Olives Won’t Be Pressed This Year
The Impact of the War on Olive Farmers
In the picturesque landscapes of Palestine and Lebanon, the olive tree has long been a symbol of peace, hope, and sustenance. For generations, farmers in these regions have depended on the cultivation of olives and the production of olive oil for their livelihoods. However, this year, most olives won’t be pressed, because of the war in Gaza and its ripple effects on the West Bank and Lebanon.
The Rich History of Olive Oil Production in Gaza
Olive oil holds a special place in the hearts of the people of Gaza, where its history dates back centuries. Gaza normally produces over 5,000 tons of olive oil annually, contributing significantly to the region’s economy and the livelihood of countless families. Despite the challenges posed by a 16-year blockade and the region’s complex political situation, Gazan farmers have managed to produce some of the finest olive oil in the world.
The Impact of War on Gaza’s Olive Trees
The ongoing war has turned Gaza’s beautiful olive groves into danger zones. Israel has adopted a “burned ground” policy during the war, including the destruction of ancient olive trees in Gaza. Venerable trees, some dating back hundreds of years, have been reduced to ashes. These acts have not only erased a part of Gaza’s cultural heritage but have also deprived families of their primary source of income.
In the West Bank: A Perilous Harvest
The situation for olive farmers in the West Bank is also dire. Normally, the West Bank yields over 30,000 tons of olive oil annually. Here, farmers and their families are being blocked or attacked as they attempt to pick their olives. The harvest is stolen, destroyed, or, in some cases, trees are even burned down. The olive groves, which were once an embodiment of peace and prosperity, have now become a battleground of conflict and tension.
Lebanon’s Unsafe Olive Groves and Destroyed Public Lands
In southern Lebanon, the olive groves near the Lebanese-Israeli border have become perilous territory due to the clashes happening in the region. Normally, the border area in southern Lebanon contributes around 5,000 tons of olive oil yearly to the country’s production. Now, farmers face threats of attack if they dare to approach their olive trees, depriving them of their annual harvest. And, to make matters worse, fires caused by Israeli shelling has resulted in the destruction of 40,000+ olive trees in the area.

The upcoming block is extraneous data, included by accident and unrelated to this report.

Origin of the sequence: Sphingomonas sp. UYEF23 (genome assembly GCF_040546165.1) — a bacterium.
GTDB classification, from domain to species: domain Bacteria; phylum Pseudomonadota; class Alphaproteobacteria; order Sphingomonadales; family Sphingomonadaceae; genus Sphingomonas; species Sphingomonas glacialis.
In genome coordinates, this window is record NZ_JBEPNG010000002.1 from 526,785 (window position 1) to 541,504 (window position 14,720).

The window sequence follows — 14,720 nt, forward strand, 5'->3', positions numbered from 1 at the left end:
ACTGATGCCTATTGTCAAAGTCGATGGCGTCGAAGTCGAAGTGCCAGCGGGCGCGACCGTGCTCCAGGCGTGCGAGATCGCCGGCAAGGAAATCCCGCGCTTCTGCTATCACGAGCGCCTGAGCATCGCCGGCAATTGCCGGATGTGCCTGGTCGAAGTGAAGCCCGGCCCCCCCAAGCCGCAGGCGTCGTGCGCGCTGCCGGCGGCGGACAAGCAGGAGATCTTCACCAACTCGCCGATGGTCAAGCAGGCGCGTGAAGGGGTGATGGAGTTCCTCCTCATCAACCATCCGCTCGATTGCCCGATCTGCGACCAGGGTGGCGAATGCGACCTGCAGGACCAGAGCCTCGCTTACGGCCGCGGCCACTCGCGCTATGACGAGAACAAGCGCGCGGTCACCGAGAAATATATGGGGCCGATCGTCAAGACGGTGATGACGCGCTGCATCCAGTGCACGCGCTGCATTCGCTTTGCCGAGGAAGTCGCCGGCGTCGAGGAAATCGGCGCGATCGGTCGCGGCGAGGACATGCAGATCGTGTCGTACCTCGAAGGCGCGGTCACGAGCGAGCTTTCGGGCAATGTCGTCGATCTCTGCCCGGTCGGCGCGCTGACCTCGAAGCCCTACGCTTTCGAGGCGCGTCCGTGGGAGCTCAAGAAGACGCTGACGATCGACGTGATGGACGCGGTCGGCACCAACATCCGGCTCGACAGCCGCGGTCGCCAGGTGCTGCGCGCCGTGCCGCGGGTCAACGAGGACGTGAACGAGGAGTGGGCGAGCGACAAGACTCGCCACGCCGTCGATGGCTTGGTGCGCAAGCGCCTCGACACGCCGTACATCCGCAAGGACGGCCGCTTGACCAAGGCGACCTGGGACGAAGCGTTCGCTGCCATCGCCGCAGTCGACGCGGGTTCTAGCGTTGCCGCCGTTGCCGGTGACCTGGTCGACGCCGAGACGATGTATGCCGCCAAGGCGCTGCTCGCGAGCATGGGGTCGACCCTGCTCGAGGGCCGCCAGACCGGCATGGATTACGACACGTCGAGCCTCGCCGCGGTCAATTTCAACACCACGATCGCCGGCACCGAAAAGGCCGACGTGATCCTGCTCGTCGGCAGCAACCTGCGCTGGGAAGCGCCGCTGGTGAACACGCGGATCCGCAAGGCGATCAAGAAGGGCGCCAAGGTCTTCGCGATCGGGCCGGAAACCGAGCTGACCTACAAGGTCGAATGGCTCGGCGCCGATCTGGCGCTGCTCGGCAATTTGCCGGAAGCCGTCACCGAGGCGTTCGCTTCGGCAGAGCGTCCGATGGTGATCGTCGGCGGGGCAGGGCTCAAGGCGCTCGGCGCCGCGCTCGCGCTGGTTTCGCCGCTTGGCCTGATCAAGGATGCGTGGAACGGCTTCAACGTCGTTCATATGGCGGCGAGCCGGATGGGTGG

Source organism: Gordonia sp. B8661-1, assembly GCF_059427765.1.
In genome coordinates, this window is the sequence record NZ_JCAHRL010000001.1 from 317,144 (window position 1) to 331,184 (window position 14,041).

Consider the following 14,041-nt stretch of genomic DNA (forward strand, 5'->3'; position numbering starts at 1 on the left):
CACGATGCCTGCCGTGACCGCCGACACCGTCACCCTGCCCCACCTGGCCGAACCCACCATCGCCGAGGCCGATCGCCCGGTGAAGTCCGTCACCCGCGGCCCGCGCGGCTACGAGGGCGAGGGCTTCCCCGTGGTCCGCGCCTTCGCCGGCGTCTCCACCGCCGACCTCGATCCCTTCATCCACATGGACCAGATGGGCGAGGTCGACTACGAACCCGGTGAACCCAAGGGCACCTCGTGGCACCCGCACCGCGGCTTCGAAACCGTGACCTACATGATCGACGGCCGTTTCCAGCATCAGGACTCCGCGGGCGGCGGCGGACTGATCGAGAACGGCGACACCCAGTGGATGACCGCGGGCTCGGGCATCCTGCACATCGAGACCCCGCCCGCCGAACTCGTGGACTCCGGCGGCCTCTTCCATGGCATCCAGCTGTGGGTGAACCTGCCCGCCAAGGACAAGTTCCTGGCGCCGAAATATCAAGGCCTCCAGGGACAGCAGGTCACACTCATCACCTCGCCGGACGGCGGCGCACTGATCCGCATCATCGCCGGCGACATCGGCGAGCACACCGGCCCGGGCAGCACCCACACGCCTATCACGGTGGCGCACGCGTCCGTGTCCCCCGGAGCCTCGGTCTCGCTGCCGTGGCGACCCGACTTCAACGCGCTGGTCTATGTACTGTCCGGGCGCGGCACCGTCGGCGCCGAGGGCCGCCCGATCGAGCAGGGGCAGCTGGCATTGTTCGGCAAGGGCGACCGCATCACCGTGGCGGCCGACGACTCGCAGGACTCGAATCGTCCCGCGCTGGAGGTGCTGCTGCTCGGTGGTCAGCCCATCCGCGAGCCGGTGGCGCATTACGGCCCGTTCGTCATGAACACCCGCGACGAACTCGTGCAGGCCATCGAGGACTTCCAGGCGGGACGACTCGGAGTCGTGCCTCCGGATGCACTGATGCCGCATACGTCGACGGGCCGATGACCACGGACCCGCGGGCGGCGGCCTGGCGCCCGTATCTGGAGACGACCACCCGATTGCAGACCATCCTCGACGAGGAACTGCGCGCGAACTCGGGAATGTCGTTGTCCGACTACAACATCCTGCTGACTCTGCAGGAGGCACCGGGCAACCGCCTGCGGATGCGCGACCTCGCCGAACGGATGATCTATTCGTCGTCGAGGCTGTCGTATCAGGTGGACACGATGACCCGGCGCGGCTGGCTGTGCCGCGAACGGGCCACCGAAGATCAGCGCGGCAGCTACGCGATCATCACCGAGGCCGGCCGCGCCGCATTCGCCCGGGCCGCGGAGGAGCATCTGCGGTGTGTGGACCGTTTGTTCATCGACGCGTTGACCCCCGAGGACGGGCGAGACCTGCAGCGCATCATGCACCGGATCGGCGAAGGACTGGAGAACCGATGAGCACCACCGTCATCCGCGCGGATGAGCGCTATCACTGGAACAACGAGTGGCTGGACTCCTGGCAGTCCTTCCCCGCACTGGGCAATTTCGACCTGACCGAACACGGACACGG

The consequences of these conflicts reach beyond the farmers and their livelihoods. Vast public lands have been destroyed, harming the delicate balance of the environment and endangering wildlife. In addition, Lebanese firefighters have been hindered in their efforts to extinguish the fires caused by these destructive acts.
A Blow to the Very Essence of Culture and Heritage
The olives won’t be pressed this year, and the olive trees that once stood as a symbol of hope and sustenance have become casualties of the ongoing conflicts in Gaza, the West Bank, and southern Lebanon. The loss extends far beyond the economic impact, as it touches the very essence of these regions’ culture and heritage.
This is a powerful reminder that in times of conflict, it is the innocent and the vulnerable who suffer the most. As we reflect on this heartbreaking situation, let us hope for a brighter future where the olive trees of Palestine and Lebanon can once again flourish, providing not only sustenance but also a symbol of peace and resilience in a troubled region.
Young adults from Palestine and Jordan discuss the challenges their communities and countries confront in relation to climate change, along with the proactive measures they are taking to address and mitigate its impact.
Anera is in Dubai this week to participate in COP28. The 28th United Nations Climate Change conference — known as the 2023 Conference of the Parties, or COP28 — has convened in Dubai from November 30 until December 12. Anera…